Other readings (like the one I had yesterday, that the show is confusing trash), can also create meaning, and be consistent with the text. Fortunately we get to decide which one we like better. We can let ourselves be persuaded by the stronger reading, or, heck, the one that makes us happy.
The really important thing here is to take it for what it’s worth, and use it if you want, to help you reframe the episode for yourself. That’s what I did today, and it helped a lot. That’s how you become an empowered member of the audience.
It’s interesting to think about life in terms of insignificant choices that changed everything. Moments that didn’t matter. Car crashes avoided by an extra minute in the bathroom. Illnesses prevented by turning left, people you didn’t meet, some ridiculous thing you did in 2007 that affected millions of lives, and you’re never going to know. I guess everyone has a bunch of stories they didn’t make happen, and only one they followed through on. It’s a complex machine.
I literally fucking screamed rn bcause I followed u for the Captive Prince and ur awesomeness, and now ur telling me u basically watched the best yet unpopular piece of television history, one that made me cry 4 times on the finale only, and one more just because it was over? Come on. COME ON. (I dont do crying. I normally dont. Yet NiF made me sob consistently. I wanted to to watch the finale cuz damn, but I paused 4 mins in because I was crying again.)
what happened, essentially, was this:
me: I love slytherin mastermind characters SO MUCH! someone: you should watch nirvana in fire me: stories about super-complex political machinations are MY JAM someone else: you should definitely watch nirvana in fire me: I am so fucking weak for romances between noble lords and their loyal ruthless spymasters someone else: seriously, fahye, are you even listening?
&c. &c. until FINALLY I got around to taking their advice, at which point I ploughed through all 54 episodes in less than a week, immortalised the experience semi-coherently on twitter, and came out the other end feeling like a bruised and delicate flower petal that had somehow escaped a wildfire.
(I didn’t cry, I’m not a cryer, but I did hug my knees and rock back and forth on my chair while keening NOOOOOOOOO at the screen a lot.)
You definitely haven’t seen a pocket knife quite like this one. Discommon has teamed up with the James Brand to create a special edition of its signature Chapter knife. They’ve taken the handle and updated it with an incredibly complex surface of machined aluminum scales that mimic an ocean wave, hence the name, the Swell. Not only is it beautiful, but the scales double as a grippy, tactile surface to secure the knife in your hand. It’s definitely one of the finest examples of form and function to cross our desks in recent memory.
Alright, I’m gonna ramble for a little bit about techno witchcraft again. Let’s talk about intent and programmed spells.
We say that a person can charge singular items, such as such as amulets, crystals, sigils, with intent. These things can be made of various materials, from paper to quartz, and they often have their own energies to contribute. Outside of the physical realm, one can charge words, dancing, art, song, and any number of representative actions with intent, and shielding can be seen as general energy being charged with a purpose.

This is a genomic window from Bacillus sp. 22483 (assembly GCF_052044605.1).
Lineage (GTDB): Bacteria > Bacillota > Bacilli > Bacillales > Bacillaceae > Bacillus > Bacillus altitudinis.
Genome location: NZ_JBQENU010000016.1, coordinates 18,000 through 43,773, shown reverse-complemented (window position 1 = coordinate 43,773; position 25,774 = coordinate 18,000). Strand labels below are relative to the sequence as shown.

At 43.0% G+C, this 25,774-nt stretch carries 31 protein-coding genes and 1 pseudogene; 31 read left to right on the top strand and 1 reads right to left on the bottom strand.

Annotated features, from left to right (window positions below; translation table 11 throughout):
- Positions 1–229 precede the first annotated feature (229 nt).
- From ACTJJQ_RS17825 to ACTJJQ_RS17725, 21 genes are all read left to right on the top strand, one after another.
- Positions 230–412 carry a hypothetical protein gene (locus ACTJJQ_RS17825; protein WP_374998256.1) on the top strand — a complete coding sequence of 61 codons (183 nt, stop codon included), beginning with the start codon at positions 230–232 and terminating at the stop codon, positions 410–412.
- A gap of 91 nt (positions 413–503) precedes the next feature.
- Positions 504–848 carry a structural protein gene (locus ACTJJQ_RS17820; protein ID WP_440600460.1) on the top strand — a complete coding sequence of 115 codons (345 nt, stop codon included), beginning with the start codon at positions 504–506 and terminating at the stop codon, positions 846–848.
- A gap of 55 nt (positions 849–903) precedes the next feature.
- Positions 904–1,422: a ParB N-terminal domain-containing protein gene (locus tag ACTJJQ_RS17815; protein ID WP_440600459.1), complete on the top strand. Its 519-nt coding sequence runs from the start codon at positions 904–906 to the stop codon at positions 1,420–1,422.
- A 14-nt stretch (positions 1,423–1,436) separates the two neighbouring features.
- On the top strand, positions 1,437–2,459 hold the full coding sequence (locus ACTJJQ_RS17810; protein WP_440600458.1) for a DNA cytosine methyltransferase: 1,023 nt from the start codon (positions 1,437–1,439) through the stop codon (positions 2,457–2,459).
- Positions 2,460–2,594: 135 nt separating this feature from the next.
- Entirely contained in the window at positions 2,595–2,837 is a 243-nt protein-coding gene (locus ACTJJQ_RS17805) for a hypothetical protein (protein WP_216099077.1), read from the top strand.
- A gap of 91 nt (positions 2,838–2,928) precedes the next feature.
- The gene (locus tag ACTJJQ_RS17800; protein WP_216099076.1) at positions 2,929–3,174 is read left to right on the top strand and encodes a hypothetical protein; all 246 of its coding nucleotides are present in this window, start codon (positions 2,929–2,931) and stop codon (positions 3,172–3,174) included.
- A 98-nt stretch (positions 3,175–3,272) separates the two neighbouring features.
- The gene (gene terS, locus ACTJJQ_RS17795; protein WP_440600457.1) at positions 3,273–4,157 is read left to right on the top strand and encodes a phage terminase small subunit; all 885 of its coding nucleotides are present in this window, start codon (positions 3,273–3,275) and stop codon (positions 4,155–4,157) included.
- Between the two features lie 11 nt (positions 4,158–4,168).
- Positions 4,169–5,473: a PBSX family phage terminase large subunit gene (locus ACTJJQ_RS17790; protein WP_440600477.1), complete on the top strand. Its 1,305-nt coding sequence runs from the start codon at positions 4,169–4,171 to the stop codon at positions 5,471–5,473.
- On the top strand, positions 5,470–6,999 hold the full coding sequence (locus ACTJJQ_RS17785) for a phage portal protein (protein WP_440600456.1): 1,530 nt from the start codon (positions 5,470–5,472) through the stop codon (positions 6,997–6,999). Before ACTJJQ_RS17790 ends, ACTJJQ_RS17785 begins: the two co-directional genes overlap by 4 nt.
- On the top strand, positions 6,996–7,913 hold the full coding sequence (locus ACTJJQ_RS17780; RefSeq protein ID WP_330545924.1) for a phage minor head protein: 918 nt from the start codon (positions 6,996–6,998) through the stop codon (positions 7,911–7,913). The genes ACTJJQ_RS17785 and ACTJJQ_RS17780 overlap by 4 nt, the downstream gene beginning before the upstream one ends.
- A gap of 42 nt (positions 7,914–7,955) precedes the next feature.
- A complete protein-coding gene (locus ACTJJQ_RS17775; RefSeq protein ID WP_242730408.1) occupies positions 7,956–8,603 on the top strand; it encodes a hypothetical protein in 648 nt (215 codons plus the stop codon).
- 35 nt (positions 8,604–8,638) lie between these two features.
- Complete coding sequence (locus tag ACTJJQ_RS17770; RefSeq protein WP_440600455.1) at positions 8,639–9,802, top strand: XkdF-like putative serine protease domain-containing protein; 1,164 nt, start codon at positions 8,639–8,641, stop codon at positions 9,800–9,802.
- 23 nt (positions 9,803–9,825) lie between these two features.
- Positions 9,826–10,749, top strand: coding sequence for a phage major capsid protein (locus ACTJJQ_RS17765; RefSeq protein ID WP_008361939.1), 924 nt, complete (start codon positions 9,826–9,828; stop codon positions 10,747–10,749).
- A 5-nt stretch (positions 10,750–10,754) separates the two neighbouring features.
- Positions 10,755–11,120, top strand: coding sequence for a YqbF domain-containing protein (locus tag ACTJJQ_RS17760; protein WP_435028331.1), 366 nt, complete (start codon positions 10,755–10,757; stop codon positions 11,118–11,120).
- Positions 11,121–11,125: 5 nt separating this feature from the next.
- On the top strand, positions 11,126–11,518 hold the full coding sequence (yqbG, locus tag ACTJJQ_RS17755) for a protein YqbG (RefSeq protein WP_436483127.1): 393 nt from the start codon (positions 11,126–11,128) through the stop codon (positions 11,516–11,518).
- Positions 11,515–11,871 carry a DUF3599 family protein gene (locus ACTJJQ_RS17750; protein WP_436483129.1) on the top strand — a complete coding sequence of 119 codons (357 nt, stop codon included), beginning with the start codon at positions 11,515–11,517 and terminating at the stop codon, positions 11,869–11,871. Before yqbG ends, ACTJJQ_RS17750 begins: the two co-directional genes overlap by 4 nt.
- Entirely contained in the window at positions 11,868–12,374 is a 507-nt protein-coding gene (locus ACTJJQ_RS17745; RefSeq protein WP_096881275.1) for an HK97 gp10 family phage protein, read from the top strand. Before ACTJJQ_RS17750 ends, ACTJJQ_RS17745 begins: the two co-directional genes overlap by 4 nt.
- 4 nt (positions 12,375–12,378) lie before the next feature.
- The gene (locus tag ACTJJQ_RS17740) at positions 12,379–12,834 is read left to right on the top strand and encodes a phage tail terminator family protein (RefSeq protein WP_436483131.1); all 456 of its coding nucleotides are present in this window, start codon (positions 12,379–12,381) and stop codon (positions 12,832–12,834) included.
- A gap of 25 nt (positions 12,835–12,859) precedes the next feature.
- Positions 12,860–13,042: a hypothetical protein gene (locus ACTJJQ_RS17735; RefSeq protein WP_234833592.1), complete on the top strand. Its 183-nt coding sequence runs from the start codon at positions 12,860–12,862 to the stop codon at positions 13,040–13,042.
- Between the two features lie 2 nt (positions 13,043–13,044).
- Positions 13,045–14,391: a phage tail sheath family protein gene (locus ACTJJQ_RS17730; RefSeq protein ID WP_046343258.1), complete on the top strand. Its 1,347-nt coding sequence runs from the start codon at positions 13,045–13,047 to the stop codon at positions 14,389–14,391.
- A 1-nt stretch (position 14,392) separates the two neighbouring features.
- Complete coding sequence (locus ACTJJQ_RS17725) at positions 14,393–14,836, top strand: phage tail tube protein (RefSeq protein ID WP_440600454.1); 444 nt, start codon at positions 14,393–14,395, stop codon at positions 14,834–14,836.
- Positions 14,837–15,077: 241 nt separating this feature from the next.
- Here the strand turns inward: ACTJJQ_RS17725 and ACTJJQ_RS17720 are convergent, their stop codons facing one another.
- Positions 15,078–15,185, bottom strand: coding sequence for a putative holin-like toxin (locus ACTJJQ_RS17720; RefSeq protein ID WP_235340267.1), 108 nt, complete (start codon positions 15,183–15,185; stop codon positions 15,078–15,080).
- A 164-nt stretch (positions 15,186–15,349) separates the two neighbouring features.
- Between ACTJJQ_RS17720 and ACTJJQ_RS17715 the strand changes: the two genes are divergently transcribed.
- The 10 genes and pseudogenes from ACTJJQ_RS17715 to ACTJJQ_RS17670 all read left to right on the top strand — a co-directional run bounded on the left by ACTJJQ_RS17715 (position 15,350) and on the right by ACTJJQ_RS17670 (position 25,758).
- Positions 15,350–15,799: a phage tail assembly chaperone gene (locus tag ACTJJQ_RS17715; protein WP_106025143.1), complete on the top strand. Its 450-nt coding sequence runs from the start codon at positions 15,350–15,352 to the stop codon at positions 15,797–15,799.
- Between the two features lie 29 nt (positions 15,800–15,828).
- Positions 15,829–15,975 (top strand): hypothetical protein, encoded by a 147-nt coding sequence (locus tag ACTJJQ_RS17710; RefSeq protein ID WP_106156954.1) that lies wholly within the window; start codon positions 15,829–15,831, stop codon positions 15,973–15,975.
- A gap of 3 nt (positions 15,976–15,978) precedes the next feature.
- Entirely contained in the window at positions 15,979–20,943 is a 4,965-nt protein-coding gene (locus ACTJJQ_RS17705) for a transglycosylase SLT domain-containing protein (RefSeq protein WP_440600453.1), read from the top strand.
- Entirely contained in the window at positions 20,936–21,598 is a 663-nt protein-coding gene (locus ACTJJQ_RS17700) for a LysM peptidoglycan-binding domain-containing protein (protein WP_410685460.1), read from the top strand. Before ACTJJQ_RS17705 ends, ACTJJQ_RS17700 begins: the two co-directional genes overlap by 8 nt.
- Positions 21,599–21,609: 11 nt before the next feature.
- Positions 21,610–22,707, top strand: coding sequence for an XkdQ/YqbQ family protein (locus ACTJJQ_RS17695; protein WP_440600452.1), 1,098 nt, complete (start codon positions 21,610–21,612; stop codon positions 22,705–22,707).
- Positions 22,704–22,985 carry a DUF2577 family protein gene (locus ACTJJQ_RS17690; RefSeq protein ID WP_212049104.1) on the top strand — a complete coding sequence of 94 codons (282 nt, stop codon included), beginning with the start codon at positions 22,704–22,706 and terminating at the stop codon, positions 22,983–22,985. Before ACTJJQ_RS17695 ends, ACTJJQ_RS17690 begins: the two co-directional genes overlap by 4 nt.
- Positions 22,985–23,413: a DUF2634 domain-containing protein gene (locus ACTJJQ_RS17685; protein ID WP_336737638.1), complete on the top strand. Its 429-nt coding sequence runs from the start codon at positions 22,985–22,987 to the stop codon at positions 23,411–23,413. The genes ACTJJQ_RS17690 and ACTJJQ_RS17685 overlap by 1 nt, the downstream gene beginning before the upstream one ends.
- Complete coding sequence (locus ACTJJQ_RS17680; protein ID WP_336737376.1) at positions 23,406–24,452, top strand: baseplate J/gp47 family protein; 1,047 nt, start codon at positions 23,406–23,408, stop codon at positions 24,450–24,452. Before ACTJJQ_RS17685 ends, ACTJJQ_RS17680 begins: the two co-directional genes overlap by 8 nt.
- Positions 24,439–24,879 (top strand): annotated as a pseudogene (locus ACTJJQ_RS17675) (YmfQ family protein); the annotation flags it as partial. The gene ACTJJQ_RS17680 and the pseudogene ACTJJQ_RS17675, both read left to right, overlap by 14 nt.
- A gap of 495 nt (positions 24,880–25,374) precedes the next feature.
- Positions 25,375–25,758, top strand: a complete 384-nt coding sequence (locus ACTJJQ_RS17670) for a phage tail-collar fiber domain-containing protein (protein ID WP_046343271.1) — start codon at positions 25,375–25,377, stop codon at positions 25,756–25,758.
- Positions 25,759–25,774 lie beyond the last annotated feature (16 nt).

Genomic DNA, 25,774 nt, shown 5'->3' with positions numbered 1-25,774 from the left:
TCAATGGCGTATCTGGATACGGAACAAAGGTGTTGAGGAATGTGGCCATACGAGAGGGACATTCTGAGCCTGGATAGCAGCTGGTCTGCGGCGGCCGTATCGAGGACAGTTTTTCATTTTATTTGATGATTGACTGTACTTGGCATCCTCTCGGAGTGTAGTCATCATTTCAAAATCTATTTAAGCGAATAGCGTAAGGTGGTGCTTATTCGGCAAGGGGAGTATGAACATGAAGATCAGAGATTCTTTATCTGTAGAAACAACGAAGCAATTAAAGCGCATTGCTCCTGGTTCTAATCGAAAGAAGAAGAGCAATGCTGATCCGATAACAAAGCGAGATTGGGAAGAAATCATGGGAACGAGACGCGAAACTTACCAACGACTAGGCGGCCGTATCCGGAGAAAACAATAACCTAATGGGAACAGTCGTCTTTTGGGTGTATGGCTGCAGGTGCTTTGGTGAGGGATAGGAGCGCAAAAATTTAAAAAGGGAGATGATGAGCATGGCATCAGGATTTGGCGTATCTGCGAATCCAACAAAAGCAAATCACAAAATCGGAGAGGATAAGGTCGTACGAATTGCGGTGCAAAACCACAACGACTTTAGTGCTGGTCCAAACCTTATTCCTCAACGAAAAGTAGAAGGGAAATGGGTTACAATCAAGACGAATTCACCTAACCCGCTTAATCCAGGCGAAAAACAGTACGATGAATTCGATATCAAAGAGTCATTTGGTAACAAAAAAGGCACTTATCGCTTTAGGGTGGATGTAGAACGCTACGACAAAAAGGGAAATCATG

Here’s my argument: computers are already by definition energetic systems. They’re complex machines run by electricity and logic. If one can call upon the wild energies of a thunderstorm, why couldn’t one harness the controlled energies of a computer or smart phone (and if you really get into it, you can literally control the controlled energies of machines)?*
Furthermore, specific to programming: by planning and creating a program, you are investing your own energy in it – you are investing a great deal of very focused energy into it, often for hours at a time.** Your intent is by nature crammed into that program already.
As for automation, long-lasting magic is something that exists already. If you weave a wreath that you hang over your door to protect your house from negative energy, how do you keep it there, a day, a week, a season? When was the last time you gave that old spell jar a shake? How long do your protective amulets last? What about that sigil you drew under your desk to reduce work anxiety? Often you can answer that with the question, how long did you mean for it to work?
Why can’t a spell you throw up in the cloud last for a while? If it didn’t, why couldn’t you check its magical pulse, so to speak, and charge it again? Or, why not make it a part of the spell to harness the energy generated by the server it’s on (remember, “The Cloud” is actually just tons of servers in a warehouse holding data)?
I’m still experimenting with all this myself (currently and always running tests on this to see what I can do), and these are just my thoughts based on my experience thus far. There’s certainly a lot more topics you can tackle branching from this: what implications do bugs and errors have on spells, which logical structures are best suited for which types of spells, is a spell best charged on completion or just before runtime***…the list goes on, all the more to explore!